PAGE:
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July 28, 2021

Romania’s National Day: The Legacy of History

By Dr. Ion I. Jinga

 Each year since the fall of the Communist regime, on December 1st, Romanians celebrate their National Day. On December 1st, 1918, at the end of the First World War, Romanians in Transylvania – representing the absolute majority of population in this province – decided to unite with Romania.

This was the completion of The Great Union, as previously, on March 27 and November 15, 1918, the National Assemblies of Bessarabia and Bukovina – both ethnically and historically Romanian – had also decided the union with their motherland. Earlier that year, on February 11, the US President Woodrow Wilson had proclaimed the principle of self-determination of nations: “National aspirations must be respected; people may now be dominated and governed only by their own consent.”

17 million soldiers and civilians were killed in the First World War, between July 28, 1914 and November 11, 1918. Initially neutral, in the spring of 1916 Romania was insistently asked by France and Great Britain to enter the war in order to relieve the huge German pressure on the Western front. Based on the Allied Powers’ promise to launch an offensive in Greece, Romania intervened in WW1 and in August 1916 entered Transylvania, where its soldiers were received as liberators.  As Romanian troops advanced rapidly, Kaiser Wilhelm II of Germany told to his aides: “The war is lost” and field marshal Von Hindenburg wrote: “It is certain that so relatively small a state as Romania had never before been given a role so important and, indeed, so decisive for the history of the world at so favorable a moment. Judging by the military situation, it was to be expected that Romania had only to advance where she wished to decide the world war…”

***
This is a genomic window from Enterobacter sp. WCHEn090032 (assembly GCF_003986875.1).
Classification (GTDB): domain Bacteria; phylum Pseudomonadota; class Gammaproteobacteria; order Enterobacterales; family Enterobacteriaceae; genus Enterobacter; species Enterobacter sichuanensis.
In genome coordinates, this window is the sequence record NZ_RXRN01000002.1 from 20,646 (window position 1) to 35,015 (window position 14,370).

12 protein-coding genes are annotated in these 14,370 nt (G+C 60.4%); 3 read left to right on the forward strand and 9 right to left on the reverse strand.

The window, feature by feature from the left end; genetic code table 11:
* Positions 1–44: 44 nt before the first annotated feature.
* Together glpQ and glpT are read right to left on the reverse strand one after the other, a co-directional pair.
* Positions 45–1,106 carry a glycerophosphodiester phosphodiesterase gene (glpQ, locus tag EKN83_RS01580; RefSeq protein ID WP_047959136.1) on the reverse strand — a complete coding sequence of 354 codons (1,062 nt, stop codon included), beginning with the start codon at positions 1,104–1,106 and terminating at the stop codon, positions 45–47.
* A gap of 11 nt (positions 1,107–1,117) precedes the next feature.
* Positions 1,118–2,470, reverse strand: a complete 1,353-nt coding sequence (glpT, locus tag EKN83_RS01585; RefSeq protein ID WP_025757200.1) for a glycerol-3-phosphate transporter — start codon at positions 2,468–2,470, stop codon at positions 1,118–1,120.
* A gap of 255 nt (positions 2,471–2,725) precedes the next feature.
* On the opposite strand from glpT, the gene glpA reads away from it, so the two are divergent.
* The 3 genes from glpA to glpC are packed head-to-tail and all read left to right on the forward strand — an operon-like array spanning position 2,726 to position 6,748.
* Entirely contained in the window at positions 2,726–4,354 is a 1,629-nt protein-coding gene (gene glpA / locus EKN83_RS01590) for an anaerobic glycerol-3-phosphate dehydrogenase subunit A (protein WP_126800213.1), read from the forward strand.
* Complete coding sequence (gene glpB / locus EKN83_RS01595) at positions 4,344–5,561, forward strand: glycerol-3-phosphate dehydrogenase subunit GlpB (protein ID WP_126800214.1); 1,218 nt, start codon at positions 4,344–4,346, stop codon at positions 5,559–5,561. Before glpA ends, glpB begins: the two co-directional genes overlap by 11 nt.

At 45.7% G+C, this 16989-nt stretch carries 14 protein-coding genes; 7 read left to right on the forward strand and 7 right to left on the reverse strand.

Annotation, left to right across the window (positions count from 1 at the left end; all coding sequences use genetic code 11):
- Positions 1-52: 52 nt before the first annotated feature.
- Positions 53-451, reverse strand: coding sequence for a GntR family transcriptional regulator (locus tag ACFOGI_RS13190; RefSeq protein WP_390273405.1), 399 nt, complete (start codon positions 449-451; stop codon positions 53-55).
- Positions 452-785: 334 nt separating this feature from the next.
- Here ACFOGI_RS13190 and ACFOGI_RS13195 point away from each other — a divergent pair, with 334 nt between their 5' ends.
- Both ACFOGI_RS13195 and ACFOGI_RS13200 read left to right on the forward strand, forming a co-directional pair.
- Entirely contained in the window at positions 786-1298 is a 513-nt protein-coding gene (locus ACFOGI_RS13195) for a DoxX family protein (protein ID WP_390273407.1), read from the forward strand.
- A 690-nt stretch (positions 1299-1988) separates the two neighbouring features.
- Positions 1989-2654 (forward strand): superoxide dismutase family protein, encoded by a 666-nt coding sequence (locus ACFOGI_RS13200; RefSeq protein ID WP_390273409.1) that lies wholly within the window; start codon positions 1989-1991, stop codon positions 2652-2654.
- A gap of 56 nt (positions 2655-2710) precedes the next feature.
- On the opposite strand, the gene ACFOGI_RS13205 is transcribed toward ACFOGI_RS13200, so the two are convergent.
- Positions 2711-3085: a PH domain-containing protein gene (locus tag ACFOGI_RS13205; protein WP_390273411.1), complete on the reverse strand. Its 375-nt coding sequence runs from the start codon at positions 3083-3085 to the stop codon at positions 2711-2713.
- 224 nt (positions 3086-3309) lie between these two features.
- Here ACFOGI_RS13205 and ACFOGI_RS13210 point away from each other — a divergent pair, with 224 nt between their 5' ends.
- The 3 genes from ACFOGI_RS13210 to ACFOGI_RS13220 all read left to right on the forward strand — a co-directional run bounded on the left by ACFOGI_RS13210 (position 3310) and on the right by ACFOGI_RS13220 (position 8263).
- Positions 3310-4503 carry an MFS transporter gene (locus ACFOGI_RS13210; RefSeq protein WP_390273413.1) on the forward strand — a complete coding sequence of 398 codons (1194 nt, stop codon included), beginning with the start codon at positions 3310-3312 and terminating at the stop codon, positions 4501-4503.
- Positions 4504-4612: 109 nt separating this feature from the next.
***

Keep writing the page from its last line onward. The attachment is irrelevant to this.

But there was no Allied offensive in Greece and the German High Command decided that all other campaigns in the West and in the East would be put on hold while Germany threw her main weight against Romania. Meanwhile, Bulgarian and Turkish armies joined the German forces and Romania found itself simultaneously attacked from three sides. The Government was forced to withdraw from Bucharest to Iași, in Moldova.

To protect the retreat, a fierce resistance was organized on the peaks of the Carpathian Mountains, near my native town Câmpulung Mușcel. In order to make the defense impenetrable, the Romanian High Command brought in the 70th Infantry Regiment from Câmpulung, formed by inhabitants of the region, whose families were living in villages just behind the front line. They successfully stopped the advance of the more numerous and better equipped German Alpine Corps. A reminder of the epic battles which took place there in the autumn of 1916 – a Romanian Thermopylae – are the relics of over 2300 soldiers who rest for eternity in the Mausoleum on the Mateiaș Mountain.

In July 1917, the Romanian Army broke the Austro-Hungarian front in the Battle of Mărăști. German general Von Mackensen promptly launched a counterattack at Mărășești, announcing his superiors “Gentlemen, I will see you in two weeks in Iași!”, while the Austro-Hungarian army attacked on the Oituz Valley. However, both offensives were repelled by the Romanians, who in some occasions fought only with their bayonets.